The New Mexico Department of Game and Fish recently distributed a series of Facebook posts with multiple photos about a recent elk calf capture project.
It is part of the multiple-question research conducted at New Mexico State University Cooperative Fish and Wildlife Research Unit under Dr. James Cain. The project began in the fall of 2018, and several questions are being investigated, all of which are related to the potential impact of the recovering Mexican Wolf population in the Gila National Forest and adjoining Apache-Sitgreaves National Forest in Arizona. Graduate students seek to determine several impact components, including changes in elk behavior, habitat use and survival across a high-low gradient of wolf density.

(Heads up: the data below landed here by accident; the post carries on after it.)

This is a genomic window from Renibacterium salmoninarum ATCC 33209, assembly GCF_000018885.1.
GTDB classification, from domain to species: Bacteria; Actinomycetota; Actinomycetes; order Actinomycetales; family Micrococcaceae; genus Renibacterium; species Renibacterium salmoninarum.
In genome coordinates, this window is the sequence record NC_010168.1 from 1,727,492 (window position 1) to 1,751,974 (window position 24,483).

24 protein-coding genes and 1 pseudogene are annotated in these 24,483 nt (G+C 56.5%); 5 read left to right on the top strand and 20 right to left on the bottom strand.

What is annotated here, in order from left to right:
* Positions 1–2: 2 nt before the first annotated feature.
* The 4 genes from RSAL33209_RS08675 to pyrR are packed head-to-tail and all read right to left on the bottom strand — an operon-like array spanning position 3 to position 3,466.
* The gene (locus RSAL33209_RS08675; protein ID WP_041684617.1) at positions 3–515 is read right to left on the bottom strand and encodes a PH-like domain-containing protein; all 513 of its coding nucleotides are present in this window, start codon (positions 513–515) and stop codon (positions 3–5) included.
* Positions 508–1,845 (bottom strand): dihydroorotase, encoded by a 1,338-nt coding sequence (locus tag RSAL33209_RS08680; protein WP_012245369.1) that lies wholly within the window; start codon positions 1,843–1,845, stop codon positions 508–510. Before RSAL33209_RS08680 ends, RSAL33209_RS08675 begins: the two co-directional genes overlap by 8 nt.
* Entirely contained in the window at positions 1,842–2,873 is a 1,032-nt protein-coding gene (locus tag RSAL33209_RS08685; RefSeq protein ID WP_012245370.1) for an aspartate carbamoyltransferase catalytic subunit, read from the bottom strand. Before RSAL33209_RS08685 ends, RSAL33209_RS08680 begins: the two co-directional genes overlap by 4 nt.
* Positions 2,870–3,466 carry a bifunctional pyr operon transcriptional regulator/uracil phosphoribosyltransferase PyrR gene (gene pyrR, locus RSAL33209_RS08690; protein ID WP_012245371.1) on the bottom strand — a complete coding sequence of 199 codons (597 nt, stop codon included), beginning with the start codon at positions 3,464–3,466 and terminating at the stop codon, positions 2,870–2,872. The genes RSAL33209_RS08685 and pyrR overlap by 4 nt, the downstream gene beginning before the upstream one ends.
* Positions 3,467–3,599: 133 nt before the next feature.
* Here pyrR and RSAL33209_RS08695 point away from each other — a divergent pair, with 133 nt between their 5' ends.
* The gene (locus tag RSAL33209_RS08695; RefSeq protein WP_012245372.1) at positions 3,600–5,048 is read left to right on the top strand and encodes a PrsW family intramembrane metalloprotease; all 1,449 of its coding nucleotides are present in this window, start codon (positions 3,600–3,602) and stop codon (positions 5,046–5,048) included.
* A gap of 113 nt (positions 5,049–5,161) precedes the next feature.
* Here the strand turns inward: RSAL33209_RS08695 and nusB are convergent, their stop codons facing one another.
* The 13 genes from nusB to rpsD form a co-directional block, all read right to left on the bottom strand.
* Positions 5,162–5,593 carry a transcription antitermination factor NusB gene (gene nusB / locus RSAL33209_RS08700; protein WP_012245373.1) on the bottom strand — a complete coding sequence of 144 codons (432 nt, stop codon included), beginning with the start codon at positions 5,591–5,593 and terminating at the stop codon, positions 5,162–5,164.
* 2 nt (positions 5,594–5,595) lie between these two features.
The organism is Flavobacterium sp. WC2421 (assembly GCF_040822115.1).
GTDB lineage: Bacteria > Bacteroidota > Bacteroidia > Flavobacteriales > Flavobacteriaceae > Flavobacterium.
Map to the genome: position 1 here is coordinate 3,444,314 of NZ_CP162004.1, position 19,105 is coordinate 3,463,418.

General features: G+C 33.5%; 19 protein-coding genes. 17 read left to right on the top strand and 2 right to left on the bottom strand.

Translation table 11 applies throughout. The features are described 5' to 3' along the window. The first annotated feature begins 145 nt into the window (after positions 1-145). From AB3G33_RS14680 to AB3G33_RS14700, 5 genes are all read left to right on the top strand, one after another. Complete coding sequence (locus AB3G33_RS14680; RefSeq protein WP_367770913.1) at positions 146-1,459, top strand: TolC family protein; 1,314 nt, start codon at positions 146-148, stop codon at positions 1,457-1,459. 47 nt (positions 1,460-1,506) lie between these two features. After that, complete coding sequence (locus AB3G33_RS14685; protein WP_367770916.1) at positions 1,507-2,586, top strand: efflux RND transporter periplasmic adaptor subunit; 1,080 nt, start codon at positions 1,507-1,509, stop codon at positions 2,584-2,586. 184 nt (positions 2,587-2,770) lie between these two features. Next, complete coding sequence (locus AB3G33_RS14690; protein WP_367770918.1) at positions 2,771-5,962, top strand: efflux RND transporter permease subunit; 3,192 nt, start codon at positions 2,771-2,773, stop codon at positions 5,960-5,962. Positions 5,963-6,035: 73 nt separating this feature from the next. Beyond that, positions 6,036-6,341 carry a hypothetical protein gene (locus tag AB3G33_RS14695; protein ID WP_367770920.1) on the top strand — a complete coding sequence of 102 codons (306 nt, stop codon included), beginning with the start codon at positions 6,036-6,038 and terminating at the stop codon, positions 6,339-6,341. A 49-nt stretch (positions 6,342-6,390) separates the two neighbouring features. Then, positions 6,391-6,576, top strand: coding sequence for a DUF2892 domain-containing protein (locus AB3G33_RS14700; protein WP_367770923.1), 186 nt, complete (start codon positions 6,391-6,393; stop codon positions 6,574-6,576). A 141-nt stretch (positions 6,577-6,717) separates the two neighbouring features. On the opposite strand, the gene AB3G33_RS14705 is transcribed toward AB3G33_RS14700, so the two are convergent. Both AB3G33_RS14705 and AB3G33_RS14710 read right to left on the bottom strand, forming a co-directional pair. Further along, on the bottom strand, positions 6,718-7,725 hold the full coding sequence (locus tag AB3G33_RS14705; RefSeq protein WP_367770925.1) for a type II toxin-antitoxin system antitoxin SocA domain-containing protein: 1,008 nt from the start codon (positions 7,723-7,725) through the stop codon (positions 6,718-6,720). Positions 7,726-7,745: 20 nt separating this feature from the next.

Starting in spring 2019, crews captured both adult cow and juvenile elk annually and fitted them with GPS collars to gather spatial and survival data pertaining to both. They collared close to 900 cow elk and nearly 800 calves across the entire study area. The calf count per year includes:
- 2019 – 231 calves
- 2020 – 188 calves
- 2021 – 168 calves
- 2022 – 194 calves
Game and Fish is partnering with the NMSU COOP to learn how these impacts may influence population performance and could aid in adjusting hunting licenses where necessary to adjust for additional mortality due to predation. Elk, mountain lion and Mexican wolf GPS data are being utilized for this project to understand the predator/prey dynamics and survival estimates.
Partners for the project include the New Mexico Department of Game and Fish, Arizona Game and Fish Department, RMEF and New Mexico State University.
(Photo credit: Rocky Mountain Elk Foundation)